Guest post by Alissa Lindeman
As part of our community outreach program, we connected with a JOBS program through the local community college to increase access for low-income populations to health and nutrition information. Participants in the program were adults who had lost their jobs for one reason or another and were receiving TANF (Temporary Assistance for Needy Families). They were required to attend the program to learn job skills: resumes and applications, appropriate dress, and many other skills to help them find and maintain jobs. We connected with the program coordinator and asked to implement two of our programs combined. It was a beginning fitness program designed to introduce inactive populations or those with chronic pain to walking for fitness, and our nutrition education program. Each week, two of us would meet with the class, lead them through some stretches, take them for a walk, assist with journals for their walking time and distances, and set goals for walks on their own. We would then return to the classroom for a nutrition mini-lesson and demonstration of a healthy recipe. The coordinator was not familiar with us or our program, but he trusted it sounded like a benefit for the participants and welcomed us to come to visit once a week, for nine weeks.
In the first class, we were met with a combination of disinterest to open hostility. Despite being asked to wear comfortable shoes, nobody had really complied, and we had people in flip flops, boots, and shoes not conducive to walking. We did our best to be engaging, non-judgmental, and enthusiastic, but we did not feel it was going very well. When we brought participants out for the walk, it was met with heavy sighs, and several of them stopped at their cars for cigarettes, energy drinks, or sodas to bring on the walk. We took a very slow, short walk around the building, making conversation and getting to know participants as they trudged along in what seemed like disinterest. During the nutrition lesson, many of them were on their cell phones, and they didn’t even seem to be paying attention. We left that first class, thinking it was going to be a very long nine weeks, but we had committed, and we would keep trying.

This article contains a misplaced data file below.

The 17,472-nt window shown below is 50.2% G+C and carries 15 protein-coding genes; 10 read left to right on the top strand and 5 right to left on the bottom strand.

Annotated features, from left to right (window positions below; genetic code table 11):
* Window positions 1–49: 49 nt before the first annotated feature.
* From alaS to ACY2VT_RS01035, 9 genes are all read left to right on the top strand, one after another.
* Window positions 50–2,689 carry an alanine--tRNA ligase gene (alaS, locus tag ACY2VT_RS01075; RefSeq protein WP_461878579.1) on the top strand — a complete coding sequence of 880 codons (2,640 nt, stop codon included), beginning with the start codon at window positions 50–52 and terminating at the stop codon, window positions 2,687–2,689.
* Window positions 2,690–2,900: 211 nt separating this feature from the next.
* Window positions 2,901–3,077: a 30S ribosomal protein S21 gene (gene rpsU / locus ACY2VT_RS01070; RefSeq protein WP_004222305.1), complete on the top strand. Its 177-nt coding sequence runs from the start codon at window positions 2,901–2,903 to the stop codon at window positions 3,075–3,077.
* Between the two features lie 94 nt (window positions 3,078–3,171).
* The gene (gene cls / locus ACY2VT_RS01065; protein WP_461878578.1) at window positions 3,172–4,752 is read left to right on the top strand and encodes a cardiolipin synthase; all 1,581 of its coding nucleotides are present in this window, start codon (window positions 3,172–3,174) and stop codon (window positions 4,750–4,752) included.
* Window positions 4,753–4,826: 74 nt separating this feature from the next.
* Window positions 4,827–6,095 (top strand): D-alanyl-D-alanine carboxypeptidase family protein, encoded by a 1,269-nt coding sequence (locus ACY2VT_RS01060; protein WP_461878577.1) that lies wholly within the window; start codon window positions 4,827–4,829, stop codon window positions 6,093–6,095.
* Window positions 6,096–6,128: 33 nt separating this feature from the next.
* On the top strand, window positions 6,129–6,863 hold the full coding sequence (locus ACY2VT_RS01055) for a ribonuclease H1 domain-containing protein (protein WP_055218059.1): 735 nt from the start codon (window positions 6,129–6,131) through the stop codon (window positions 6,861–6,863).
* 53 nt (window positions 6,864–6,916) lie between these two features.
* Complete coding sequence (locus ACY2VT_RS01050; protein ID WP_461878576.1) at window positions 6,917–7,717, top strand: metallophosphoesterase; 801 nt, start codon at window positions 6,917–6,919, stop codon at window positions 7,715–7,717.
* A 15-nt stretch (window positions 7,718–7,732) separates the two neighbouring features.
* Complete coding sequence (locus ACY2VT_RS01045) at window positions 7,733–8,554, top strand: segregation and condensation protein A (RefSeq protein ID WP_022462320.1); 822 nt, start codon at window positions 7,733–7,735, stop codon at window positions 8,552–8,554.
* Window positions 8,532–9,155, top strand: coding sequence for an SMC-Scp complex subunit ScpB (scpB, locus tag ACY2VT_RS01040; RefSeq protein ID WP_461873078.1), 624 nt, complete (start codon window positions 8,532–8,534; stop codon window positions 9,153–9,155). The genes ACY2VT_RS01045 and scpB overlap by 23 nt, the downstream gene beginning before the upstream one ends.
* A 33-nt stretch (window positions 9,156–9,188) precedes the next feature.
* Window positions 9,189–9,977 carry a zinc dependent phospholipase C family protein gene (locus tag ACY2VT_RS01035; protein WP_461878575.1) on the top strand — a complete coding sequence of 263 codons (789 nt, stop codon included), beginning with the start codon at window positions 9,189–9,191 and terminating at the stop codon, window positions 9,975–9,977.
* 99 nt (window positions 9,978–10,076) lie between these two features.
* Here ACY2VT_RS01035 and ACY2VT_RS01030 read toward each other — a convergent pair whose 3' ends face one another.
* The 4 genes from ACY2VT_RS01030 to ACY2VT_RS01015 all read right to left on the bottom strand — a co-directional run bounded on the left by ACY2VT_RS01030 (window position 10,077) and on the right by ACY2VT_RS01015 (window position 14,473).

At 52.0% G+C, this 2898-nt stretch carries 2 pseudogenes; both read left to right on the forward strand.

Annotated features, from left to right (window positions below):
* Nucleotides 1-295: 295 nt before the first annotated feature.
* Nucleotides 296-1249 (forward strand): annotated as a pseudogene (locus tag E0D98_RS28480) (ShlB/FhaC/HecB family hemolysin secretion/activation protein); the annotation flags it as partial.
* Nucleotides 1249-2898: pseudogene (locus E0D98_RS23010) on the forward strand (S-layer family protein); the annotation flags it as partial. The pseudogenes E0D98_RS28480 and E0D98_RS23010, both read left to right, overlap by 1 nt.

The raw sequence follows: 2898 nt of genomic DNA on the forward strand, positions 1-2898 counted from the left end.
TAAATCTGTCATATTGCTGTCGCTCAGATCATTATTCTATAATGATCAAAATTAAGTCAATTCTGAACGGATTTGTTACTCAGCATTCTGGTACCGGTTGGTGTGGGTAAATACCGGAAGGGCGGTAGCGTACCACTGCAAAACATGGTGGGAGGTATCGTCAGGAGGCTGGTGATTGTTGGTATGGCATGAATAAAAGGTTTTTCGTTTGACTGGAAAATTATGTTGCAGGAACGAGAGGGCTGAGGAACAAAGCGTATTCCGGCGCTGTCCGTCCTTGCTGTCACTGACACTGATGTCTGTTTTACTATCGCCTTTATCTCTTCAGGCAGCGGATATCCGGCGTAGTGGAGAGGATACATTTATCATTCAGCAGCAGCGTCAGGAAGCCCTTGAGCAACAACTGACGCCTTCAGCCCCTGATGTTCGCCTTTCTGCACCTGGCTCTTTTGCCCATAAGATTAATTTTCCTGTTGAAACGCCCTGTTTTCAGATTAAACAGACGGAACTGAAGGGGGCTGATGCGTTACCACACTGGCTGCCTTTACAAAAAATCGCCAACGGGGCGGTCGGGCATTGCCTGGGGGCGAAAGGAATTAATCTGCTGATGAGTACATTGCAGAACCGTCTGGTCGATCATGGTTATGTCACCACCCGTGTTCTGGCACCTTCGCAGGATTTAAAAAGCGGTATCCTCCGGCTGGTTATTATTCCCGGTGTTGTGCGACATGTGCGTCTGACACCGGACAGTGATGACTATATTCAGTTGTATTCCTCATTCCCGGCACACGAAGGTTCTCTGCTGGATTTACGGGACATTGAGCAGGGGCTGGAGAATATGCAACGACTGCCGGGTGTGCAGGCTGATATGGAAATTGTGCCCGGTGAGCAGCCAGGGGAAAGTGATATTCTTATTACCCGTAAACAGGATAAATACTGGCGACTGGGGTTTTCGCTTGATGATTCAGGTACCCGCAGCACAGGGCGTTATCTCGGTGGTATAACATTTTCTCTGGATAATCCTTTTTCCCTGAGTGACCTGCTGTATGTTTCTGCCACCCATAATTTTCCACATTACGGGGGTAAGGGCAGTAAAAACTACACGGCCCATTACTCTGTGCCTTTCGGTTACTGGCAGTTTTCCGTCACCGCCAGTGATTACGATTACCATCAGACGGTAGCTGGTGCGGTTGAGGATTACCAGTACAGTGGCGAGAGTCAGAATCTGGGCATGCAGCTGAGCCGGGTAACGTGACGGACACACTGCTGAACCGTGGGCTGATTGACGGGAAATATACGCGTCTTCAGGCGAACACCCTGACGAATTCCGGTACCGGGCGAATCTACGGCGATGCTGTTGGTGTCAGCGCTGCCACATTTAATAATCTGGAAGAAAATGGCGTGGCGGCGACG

Week after week, we returned. We were positive; we were not judgmental; we encouraged, answered questions, and took those walks that just involved chatting and conversation. Each week, a few more participants were excited to show us that they wore walking shoes and workout clothes, or reporting to us how many walks they had taken that week. They started to ask us questions about nutrition and recipes and ask for help with issues they or family members had as far as weight management or healthy foods. When we finished our nine weeks, we were sad to see it end, and they were as well. The instructors and participants set a goal together to continue what we started. A year later, they reported to us they continued going for walks once a week during classes, supporting each other and encouraging each other to exercise and eat healthy, carrying on their own the structure we created in those sessions. The first session and last session were as different as night and day, and what I learned as a teacher from that experience is that connections are essential. It was not the content that made them more receptive to us and our instruction, but the conversations on those walks, the connections made between us that made all the difference.
This guest post was written by Teacher Alissa Lindeman after completing The Heritage Institute course Classroom Management That Works with Mary Ann Johnson.
I have spent some time as a high school Language Arts teacher followed by some years away from teaching to stay at home with my children. For the past 5 years, I have been working as a SNAP-Educator with Oregon State University Extension. The SNAP-Education program involves multiple layers of programming and classes that serve many purposes for people in our community. A light explanation to cover the spectrum is that our work is 'obesity-prevention in low-income populations'. My time in this program has allowed me experiences to stretch my teaching skills working in schools and community programs with all ages, from PreK to senior citizens.